I wanted to follow up on my previous post that alluded to the effort by ABC’s Brian Ross to slander the Tea Party movement in the aftermath of the Aurora, Colorado, massacre.
In all of this, I’m reminded of the effort by liberals to place the blame for President Kennedy’s assassination on the atmosphere of “right-wing hate” that supposedly characterized the city of Dallas. We later learned, of course, that Lee Harvey Oswald was sympathetic not to conservatism but to communism and Castro. That didn’t fit very well into the liberal template, but the left did what it could.
Beyond that historical parallel, the attempted smear by Ross underscores the extraordinary double standard between the media’s coverage of the Tea Party versus that of the Occupy Wall Street movement. The main residual effect of Tea Party rallies is that the grounds on which the rallies were held were usually cleaner after the Tea Party held their event than before they assembled.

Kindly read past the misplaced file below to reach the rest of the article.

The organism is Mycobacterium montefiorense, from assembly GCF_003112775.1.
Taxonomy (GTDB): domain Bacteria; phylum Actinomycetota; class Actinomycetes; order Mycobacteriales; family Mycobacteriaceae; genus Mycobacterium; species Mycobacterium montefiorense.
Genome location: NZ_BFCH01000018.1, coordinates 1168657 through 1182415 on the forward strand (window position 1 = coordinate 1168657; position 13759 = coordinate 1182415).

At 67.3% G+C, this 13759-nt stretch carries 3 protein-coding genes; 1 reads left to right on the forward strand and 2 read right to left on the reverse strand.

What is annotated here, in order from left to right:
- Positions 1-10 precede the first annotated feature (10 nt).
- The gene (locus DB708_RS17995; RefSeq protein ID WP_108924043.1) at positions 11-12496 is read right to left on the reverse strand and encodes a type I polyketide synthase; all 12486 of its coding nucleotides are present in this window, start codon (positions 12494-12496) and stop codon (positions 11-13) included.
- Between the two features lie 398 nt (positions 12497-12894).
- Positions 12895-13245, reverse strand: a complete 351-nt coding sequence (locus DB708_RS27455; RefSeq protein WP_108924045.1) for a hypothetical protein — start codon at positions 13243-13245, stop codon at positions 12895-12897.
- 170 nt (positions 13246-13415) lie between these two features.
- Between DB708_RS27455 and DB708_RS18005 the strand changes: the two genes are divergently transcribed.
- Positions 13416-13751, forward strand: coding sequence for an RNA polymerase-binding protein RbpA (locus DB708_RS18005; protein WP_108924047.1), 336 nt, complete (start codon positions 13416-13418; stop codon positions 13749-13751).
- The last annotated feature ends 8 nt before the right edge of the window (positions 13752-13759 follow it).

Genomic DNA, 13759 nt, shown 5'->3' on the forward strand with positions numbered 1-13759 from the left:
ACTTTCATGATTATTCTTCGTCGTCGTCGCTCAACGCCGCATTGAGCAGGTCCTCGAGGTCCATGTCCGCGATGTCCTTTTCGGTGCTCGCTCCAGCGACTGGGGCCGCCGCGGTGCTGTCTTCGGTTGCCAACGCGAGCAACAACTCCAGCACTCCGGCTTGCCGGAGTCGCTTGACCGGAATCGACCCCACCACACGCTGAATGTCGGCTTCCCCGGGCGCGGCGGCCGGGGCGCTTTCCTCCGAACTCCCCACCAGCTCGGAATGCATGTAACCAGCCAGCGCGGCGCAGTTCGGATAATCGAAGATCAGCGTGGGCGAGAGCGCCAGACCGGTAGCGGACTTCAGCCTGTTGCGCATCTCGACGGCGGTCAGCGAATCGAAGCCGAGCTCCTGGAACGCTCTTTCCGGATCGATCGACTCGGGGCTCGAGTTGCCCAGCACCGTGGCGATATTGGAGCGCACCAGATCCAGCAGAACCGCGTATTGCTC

For Occupy Wall Street, on the other hand, we saw acts of violence and sexual assault; looting, vandalism, and the burning of property; rampant anti-Semitism; defecating on police cars; and all sorts of just plain trashy behavior. Yet the media seemed completely uninterested in the damage inflicted by the Occupy Wall Street movement even as it made up false things about the Tea Party. In fact, much of the coverage of OWS was downright sympathetic.
One can only imagine if the incidents that happened at OWS protests had occurred at Tea Party gatherings. We would have seen wall-to-wall coverage condemning the Tea Party. Yet when it came to the ugly and violent face of OWS, the offenses just weren’t all that troubling.
There’s nothing terribly deep or profound going on here. It is what one imagines it to be. What is happening is captured in the three words that cause many mainstream journalists to recoil but which are nonetheless true. And just what are those three words? Liberal media bias.